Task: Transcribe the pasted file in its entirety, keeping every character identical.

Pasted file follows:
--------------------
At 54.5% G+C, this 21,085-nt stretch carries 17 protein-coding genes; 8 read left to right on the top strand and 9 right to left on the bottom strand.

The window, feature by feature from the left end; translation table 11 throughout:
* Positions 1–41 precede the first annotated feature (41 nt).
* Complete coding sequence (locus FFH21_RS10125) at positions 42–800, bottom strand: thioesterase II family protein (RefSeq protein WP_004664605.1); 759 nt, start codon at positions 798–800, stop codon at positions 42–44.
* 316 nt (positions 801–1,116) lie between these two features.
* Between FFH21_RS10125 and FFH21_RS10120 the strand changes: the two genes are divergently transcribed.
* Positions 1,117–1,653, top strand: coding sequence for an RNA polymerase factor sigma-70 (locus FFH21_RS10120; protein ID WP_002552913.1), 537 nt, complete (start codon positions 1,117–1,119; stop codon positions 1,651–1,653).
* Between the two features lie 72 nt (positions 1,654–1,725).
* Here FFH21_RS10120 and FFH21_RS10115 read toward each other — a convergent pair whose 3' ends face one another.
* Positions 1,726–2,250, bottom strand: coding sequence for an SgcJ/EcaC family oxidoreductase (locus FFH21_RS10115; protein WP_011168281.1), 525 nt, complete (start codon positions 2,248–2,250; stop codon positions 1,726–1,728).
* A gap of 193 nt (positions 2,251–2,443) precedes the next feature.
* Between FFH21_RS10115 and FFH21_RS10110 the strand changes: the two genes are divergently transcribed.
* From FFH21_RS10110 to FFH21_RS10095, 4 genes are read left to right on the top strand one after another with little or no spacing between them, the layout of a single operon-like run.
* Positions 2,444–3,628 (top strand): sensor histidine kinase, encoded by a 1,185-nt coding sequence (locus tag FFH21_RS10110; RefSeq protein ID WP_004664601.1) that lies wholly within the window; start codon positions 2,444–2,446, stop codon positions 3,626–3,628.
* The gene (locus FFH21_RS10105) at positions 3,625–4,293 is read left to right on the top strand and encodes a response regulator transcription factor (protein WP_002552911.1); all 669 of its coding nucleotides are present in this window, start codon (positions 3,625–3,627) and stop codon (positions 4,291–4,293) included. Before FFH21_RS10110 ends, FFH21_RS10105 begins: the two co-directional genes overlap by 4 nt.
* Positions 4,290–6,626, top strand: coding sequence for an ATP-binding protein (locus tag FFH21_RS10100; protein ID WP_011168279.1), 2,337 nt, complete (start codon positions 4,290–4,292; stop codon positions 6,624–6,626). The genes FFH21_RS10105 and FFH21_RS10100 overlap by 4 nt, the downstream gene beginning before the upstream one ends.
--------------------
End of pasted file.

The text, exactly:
At 54.5% G+C, this 21,085-nt stretch carries 17 protein-coding genes; 8 read left to right on the top strand and 9 right to left on the bottom strand.

The window, feature by feature from the left end; translation table 11 throughout:
* Positions 1–41 precede the first annotated feature (41 nt).
* Complete coding sequence (locus FFH21_RS10125) at positions 42–800, bottom strand: thioesterase II family protein (RefSeq protein WP_004664605.1); 759 nt, start codon at positions 798–800, stop codon at positions 42–44.
* 316 nt (positions 801–1,116) lie between these two features.
* Between FFH21_RS10125 and FFH21_RS10120 the strand changes: the two genes are divergently transcribed.
* Positions 1,117–1,653, top strand: coding sequence for an RNA polymerase factor sigma-70 (locus FFH21_RS10120; protein ID WP_002552913.1), 537 nt, complete (start codon positions 1,117–1,119; stop codon positions 1,651–1,653).
* Between the two features lie 72 nt (positions 1,654–1,725).
* Here FFH21_RS10120 and FFH21_RS10115 read toward each other — a convergent pair whose 3' ends face one another.
* Positions 1,726–2,250, bottom strand: coding sequence for an SgcJ/EcaC family oxidoreductase (locus FFH21_RS10115; protein WP_011168281.1), 525 nt, complete (start codon positions 2,248–2,250; stop codon positions 1,726–1,728).
* A gap of 193 nt (positions 2,251–2,443) precedes the next feature.
* Between FFH21_RS10115 and FFH21_RS10110 the strand changes: the two genes are divergently transcribed.
* From FFH21_RS10110 to FFH21_RS10095, 4 genes are read left to right on the top strand one after another with little or no spacing between them, the layout of a single operon-like run.
* Positions 2,444–3,628 (top strand): sensor histidine kinase, encoded by a 1,185-nt coding sequence (locus tag FFH21_RS10110; RefSeq protein ID WP_004664601.1) that lies wholly within the window; start codon positions 2,444–2,446, stop codon positions 3,626–3,628.
* The gene (locus FFH21_RS10105) at positions 3,625–4,293 is read left to right on the top strand and encodes a response regulator transcription factor (protein WP_002552911.1); all 669 of its coding nucleotides are present in this window, start codon (positions 3,625–3,627) and stop codon (positions 4,291–4,293) included. Before FFH21_RS10110 ends, FFH21_RS10105 begins: the two co-directional genes overlap by 4 nt.
* Positions 4,290–6,626, top strand: coding sequence for an ATP-binding protein (locus tag FFH21_RS10100; protein ID WP_011168279.1), 2,337 nt, complete (start codon positions 4,290–4,292; stop codon positions 6,624–6,626). The genes FFH21_RS10105 and FFH21_RS10100 overlap by 4 nt, the downstream gene beginning before the upstream one ends.